Firstly, can I just say how nice it is to see so many people online who are cine-literate enough to reference Kinji Fukasaku’s 2000 film Battle Royale when issuing online put downs of the Hunger Games series. Who knew that so many were firm fans of Japanese Manga-art and films!
Indeed much of the success of the Hunger Games franchise is that it seems like it was made by a committee. There is a healthy amount of the afore-mentioned Battle Royale, some social commentary on Reality TV, a love triangle to keep pining Twilight fans happy and just enough girl power to keep both teenage boys and girls happy. How can it fail?
Well, in monetary terms it’s certainly hasn’t and doesn’t appear to have any problems on that front for the next couple of years with the final book in the trilogy, Mockingjay stretched out to two films to keep the money flowing in. However, when you looking a bit closer, the problems become more visible.
Without having read the books, it’s seems obvious that there are some serious political undertones to the series. The Hunger Games are a tool played out in the media to remind the majority of the entitlement of the Capitol and a warning to anyone that steps out of line. However, these themes are largely lost as the films build to the glee and excitement of the main event, in an ironic shadow of what they serve to the audience within the story.
The films serve as a platform for Jennifer Lawrence, playing the part of Katniss Everdeen, to establish herself as a star alongside her roles in the X-Men series and more serious fare such as Silver Linings Playbook. She is more than up to the task and takes to the role with an over played intensity that the script often fails to support. The supporting cast is filed with more established actors, the likes of Woody Harrelson and Donald Sutherland, which is reminiscent of the Harry Potter series (more of that later), who overlook the silly names and costumes to add a sense of gravitas to the proceedings.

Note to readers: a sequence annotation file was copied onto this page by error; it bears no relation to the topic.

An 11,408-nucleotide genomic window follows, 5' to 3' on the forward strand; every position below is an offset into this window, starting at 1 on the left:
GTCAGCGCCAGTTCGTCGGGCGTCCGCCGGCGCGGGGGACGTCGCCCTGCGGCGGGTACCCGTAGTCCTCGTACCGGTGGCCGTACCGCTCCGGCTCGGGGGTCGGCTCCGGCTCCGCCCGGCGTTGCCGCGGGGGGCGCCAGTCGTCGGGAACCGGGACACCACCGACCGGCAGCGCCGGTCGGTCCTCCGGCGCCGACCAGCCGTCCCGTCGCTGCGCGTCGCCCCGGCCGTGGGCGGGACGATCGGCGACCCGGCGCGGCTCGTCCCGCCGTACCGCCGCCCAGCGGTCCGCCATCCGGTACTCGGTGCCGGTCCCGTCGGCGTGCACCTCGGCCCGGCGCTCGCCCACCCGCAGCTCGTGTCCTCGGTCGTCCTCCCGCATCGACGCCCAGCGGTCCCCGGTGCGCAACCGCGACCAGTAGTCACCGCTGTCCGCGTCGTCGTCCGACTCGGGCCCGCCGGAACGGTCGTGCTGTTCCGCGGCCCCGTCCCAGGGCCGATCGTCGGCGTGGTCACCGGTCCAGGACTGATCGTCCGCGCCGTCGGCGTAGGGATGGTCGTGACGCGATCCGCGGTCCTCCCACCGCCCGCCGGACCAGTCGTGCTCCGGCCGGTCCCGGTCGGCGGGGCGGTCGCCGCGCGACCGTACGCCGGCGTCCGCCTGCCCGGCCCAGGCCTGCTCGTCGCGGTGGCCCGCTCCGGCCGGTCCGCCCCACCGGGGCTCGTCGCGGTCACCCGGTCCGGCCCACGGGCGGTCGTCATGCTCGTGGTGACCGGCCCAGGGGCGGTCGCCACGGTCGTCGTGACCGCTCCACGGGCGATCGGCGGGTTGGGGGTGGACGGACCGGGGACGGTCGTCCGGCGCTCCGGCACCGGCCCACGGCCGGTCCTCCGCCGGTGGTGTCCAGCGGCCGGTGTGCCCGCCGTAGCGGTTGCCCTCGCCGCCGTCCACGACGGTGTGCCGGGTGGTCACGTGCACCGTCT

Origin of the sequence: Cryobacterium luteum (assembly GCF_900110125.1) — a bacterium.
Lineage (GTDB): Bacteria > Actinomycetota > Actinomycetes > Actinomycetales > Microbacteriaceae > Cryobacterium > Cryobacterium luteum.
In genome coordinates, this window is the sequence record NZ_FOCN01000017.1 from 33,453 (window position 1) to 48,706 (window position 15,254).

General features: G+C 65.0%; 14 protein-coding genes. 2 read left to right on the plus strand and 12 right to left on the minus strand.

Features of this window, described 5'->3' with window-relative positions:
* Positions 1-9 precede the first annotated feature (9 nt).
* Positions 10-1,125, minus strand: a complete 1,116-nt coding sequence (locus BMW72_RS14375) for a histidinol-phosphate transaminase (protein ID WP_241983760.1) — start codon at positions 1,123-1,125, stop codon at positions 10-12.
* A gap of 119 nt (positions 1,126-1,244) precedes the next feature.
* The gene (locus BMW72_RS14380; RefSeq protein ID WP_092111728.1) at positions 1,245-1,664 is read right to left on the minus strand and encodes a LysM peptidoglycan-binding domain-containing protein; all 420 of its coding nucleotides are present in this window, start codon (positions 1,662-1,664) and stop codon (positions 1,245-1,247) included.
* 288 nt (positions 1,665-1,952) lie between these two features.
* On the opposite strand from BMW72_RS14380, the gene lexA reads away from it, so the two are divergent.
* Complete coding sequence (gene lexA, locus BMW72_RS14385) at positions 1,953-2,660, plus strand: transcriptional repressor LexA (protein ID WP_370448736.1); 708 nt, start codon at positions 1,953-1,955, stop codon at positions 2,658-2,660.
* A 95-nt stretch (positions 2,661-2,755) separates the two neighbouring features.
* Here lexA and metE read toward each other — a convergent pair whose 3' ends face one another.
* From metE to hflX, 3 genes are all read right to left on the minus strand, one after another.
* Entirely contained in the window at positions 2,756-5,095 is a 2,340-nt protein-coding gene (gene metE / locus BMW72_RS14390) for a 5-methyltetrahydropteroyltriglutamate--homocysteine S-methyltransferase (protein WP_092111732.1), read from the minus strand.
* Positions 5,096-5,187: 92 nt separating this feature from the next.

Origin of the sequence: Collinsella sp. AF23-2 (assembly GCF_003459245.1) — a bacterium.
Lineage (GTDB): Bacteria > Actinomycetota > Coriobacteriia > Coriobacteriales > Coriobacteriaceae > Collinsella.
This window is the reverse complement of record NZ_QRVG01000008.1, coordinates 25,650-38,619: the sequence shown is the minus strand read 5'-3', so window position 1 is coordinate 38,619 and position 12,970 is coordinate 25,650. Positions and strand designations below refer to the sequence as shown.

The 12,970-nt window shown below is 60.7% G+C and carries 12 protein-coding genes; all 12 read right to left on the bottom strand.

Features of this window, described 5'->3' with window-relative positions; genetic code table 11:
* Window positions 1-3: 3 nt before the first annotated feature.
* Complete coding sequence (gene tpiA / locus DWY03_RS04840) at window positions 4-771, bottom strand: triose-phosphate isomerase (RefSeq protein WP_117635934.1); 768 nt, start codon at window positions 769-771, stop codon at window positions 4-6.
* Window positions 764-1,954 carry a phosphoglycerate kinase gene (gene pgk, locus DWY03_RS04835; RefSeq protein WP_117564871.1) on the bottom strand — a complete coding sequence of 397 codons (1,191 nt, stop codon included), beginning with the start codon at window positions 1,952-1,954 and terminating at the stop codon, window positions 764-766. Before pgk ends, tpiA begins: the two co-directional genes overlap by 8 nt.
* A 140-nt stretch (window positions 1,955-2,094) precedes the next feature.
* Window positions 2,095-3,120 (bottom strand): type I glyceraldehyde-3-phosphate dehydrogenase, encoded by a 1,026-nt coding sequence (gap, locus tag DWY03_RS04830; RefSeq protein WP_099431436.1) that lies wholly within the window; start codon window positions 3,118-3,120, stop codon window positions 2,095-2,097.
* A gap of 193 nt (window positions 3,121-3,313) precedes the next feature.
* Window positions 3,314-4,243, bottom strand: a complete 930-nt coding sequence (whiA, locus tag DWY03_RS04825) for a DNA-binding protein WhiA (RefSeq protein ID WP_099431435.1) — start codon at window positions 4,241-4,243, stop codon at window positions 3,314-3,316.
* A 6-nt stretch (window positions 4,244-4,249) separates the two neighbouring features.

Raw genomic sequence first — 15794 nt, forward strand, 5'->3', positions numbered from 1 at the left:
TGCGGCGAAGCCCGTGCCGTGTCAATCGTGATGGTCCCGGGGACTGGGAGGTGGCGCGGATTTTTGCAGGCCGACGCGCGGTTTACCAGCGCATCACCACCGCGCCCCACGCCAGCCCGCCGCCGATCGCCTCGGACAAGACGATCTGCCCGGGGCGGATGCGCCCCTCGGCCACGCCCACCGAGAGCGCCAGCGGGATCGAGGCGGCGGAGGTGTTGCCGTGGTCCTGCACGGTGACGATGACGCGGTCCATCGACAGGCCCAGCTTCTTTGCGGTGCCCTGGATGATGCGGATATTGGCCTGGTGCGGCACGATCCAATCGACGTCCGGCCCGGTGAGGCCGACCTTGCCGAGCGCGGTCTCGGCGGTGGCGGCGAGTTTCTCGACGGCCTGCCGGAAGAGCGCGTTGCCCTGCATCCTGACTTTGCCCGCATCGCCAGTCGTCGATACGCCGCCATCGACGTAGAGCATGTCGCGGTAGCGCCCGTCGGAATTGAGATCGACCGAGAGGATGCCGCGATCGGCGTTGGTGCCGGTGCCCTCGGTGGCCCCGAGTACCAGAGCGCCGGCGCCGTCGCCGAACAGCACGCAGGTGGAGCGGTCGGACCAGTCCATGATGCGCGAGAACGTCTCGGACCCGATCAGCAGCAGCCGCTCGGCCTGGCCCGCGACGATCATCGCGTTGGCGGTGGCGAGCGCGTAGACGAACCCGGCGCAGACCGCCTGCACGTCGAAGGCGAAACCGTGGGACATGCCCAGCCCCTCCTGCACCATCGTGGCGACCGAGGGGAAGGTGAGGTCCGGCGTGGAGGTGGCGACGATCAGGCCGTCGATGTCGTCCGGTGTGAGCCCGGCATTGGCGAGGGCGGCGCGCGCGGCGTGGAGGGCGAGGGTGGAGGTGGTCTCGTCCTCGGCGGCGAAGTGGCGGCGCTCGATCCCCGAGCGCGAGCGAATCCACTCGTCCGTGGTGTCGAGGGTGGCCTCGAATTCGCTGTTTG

The film is directed by Francis Lawrence who cut his teeth on the likes of Constantine and I Am Legend. He is a safe pair of hands but never anything more. The rumoured involvement of people like David Cronenberg and Joe Cornish may have been on-line mischief making but you can only wonder what they would have made of it. However, some blame must be taken off the director as many of the problems of the film come from the source material. It’s a straight re-tread of the first film to the point that it feels they overlap each other. It’s hard to see what else they could have done with the pacing of the film though, perhaps playing the trump card of the Games themselves earlier by way of flashbacks to the previous winners, as the film certainly livens up once the Games start. Peeking ahead to see that we will have two films without any Games, you can only imagine that it will lose the visceral thrill that exists once the cannons start sounding.
The emotional pull of the first film is missing in Catching Fire. Where we previously saw Katniss pulled out from her home and thrown into a world she had no understanding of, instead she is just another returning warrior ready to fight again. Without that sympathy, it’s just a matter of time of waiting to see who dies first.
There is also a sense of scale lacking which may come from the background material in the novels. How the Capitol seems to have so much power against the whole of the country is never established. There are twelve districts, so it’s a matter of numbers when it comes down to it. An uprising shouldn’t be so hard really. Especially as President Snow, played by Donald Sutherland seems to be the only one calling the shots.
The Hunger Games has stepped into the gap left by the end of the previous franchises Twilight and Harry Potter in recent years, and at times it nods to both by adopting the same flaws that dogged either series. The love triangle, a throwback to the Twilight films, is an anchor that stops the films moving forward at any serious pace. There are certainly more important things going on here that Katniss should be concerning herself other than who to kiss, but it keeps coming around to the same old point and I’m sure we will be here in two years waiting for her to decide. The Harry Potter Syndrome applies here in the sense that everyone seems to know what is going on but our hero Katniss herself, and no-one sees fit to just sit down with her for five minutes and get her up to speed. Instead she is left to fumble around and happen upon the plan to save humanity. It’s never clear why if she is the hope to which the whole rebellion is looking to, they don’t trust her enough to include her in some basic organisation.
While it’s hard to argue with the success of the films, it does feel like the series could have offered a little more. The premise of the Hunger Games is brutal and exciting, but unfortunately the films retain a bloodless distance from any of the edge that the series promises. Maybe it’s time to look to Fukasaku’s Battle Royale DVDs after all and see if those internet know-it-alls were right all along.